Friday, March 27th, was a bright, sunny day, but I didn't see much of the sunshine, as it was a five-film day for me at the TCM Classic Film Festival!
For those keeping score, the first four films seen on this Friday were digital, with only REBECCA (1940) in 35mm.
Last year my Friday morning began by seeing John Ford's STAGECOACH (1939) on a big screen for the first time. It was one of my favorite screenings of 2014, so it seemed quite appropriate to begin Friday this year with another John Ford film, MY DARLING CLEMENTINE (1946).
Like STAGECOACH, this was my first time seeing CLEMENTINE on a big screen. Since last seeing CLEMENTINE I've become quite a Tim Holt fan, and the movie has never resonated more deeply with me than it did on this viewing. Everything about the movie is perfect, and Ward Bond and Tim Holt as Wyatt's brothers make it all the more special. That moment at the end when Ward, as Morgan, fires his gun was more moving than ever.
MY DARLING CLEMENTINE was followed by a discussion between Peter Fonda and Keith Carradine (seen above), whose fathers were both John Ford "regulars." In all honesty, I didn't find their rambly chat particularly illuminating, but it was nice to see them.
On the other hand Eddie Muller conducted a terrific interview with David Ladd prior to a screening of THE PROUD REBEL (1958), which ranked with CLEMENTINE in my top 25% as far as favorite experiences among the 16 films seen at the festival!
David, who is outstanding playing his real-life father Alan Ladd's traumatized mute son in THE PROUD REBEL, spoke of how his father helped him keep his performance "real" and honest.
Olivia de Havilland's daughter Gisele was in the audience for the screening. She was also at a 2010 screening I attended of HOLD BACK THE DAWN (1941).
Next Kristina and I -- whose movie picks coincided for the entire festival! -- popped over to the Hollywood Roosevelt Hotel for a quick glimpse of Ann-Margret being interviewed by Ben Mankiewicz in the hotel lobby. As can be seen below, we didn't get very close, but we saw her!
While we were at the hotel, we also ran into the Film Noir Foundation's Alan K. Rode and Kristina had the chance to meet him for the first time. In addition to the Noir City Film Festival -- more on that very soon! -- Alan also heads up the Arthur Lyons Film Noir Festival in Palm Springs. He's got me seriously considering attending that for the first time next month!
The next time slot had been very uncertain for me, and I ended up choosing PINOCCHIO (1940), for three reasons: 1) The chance to see a festival film at the El Capitan Theatre; 2) The chance to see another Disney film on a big screen for the first time; and 3) It fit my schedule best timewise, including allowing time to eat some dinner before the next movie!
(Above photo courtesy of Turner Classic Movies. It includes a nice shot of the back of my head!)
I'd previously only seen PINOCCHIO in bits and pieces, and all of us there agreed it was just as scary as we remembered it! Though I found it a bit disturbing, I enjoyed it and especially appreciated the musical score; I also loved Figaro, the cat.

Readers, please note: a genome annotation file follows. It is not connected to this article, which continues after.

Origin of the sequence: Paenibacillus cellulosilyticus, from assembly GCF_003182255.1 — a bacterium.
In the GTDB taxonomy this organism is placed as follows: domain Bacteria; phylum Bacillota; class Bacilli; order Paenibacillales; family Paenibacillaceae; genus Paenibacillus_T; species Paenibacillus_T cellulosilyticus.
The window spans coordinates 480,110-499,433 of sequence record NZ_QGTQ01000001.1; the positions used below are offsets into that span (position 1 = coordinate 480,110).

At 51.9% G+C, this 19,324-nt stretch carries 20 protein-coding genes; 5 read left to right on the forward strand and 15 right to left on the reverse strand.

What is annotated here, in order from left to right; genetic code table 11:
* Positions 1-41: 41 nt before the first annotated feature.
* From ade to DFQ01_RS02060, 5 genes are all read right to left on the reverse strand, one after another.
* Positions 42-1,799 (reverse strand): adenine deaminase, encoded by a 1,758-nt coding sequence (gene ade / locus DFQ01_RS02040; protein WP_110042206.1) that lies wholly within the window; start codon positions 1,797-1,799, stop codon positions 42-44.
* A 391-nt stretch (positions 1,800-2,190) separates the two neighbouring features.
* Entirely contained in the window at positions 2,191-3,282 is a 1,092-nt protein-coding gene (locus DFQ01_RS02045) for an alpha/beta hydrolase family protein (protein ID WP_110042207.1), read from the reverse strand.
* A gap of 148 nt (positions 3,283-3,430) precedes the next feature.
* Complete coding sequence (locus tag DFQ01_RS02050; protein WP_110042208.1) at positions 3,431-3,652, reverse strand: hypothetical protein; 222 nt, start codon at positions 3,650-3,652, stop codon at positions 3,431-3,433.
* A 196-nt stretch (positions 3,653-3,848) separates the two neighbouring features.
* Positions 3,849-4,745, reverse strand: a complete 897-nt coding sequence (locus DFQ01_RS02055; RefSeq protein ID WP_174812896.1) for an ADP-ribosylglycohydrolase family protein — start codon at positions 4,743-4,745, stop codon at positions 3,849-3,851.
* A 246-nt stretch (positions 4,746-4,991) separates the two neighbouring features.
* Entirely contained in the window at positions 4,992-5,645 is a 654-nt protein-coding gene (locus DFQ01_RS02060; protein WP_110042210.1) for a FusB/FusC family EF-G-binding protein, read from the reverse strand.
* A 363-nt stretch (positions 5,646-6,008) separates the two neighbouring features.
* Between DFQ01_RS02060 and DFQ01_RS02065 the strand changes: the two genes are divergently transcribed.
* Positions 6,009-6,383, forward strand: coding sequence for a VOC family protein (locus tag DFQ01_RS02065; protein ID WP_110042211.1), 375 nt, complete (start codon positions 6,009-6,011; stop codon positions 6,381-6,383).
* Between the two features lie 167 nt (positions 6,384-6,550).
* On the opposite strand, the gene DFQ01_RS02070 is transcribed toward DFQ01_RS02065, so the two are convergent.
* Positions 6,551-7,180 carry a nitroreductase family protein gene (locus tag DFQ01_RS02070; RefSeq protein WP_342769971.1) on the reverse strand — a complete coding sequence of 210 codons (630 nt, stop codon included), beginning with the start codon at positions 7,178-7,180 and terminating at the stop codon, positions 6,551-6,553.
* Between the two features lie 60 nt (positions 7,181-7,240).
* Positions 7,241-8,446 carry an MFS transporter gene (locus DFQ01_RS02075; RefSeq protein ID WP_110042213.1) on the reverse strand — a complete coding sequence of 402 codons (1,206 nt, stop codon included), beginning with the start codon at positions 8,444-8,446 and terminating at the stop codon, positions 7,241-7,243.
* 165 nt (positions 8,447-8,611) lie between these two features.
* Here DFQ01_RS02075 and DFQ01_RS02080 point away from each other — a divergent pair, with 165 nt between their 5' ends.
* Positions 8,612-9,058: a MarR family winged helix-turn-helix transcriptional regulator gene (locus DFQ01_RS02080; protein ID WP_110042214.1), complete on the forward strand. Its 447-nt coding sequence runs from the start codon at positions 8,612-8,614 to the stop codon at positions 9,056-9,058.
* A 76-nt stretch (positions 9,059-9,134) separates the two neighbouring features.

PINOCCHIO was nicely introduced by William Joyce and Brandon Oldenburg, who will be taking over TCM's Essentials Jr. franchise this summer. If I understood correctly, it will be renamed something along the lines of Camp TCM.
(Photo of Brandon Oldenburg and William Joyce courtesy of Turner Classic Movies.)
After a quick dinner at Baja Fresh it was off to the Egyptian Theatre for the rest of the evening -- the only time I would spend at the Egyptian during the festival.
Below, the Egyptian's stunning ceiling:
The silent Buster Keaton film STEAMBOAT BILL JR. (1928), introduced by Leonard Maltin, was presented with Carl Davis conducting a live orchestra playing his brand-new score, which was terrific.
(Photo courtesy of Turner Classic Movies.)
Davis's score was absolutely wonderful. I didn't warm to Keaton's pathetic persona, but I admired much about the film, including Keaton's amazing precision stunt work as sets fall around him during a stormy climax, and seeing the movie in this format was an excellent experience.
I had originally planned to close the evening with a "newer" film, APOLLO 13 (1995), but I realized it would be extremely difficult to get back to the Chinese Theatre from the Egyptian in time to get in, and that evening I was also feeling more of a "classic era" vibe so I happily chose to remain at the Egyptian and watch a beautiful 35mm print of REBECCA (1940).
This was my third time to see REBECCA on a big screen, but it's always special, and I've never appreciated George Sanders and Reginald Denny more. I've come to really like Denny over the last few years so I felt as though I was looking at his performance through new eyes.
Eddie Muller provided an excellent introduction to REBECCA, reminding the audience that David O. Selznick had even more of an impact on the movie's final form than Hitchcock.
There will be more detailed individual posts on some of these screenings at a future date!
For more on this day's events, please visit Kristina's TCM Classic Film Festival Diary for Friday morning and Friday afternoon at Speakeasy.
For more links to my coverage of the festival, please visit The 2015 TCM Classic Film Festival in Review.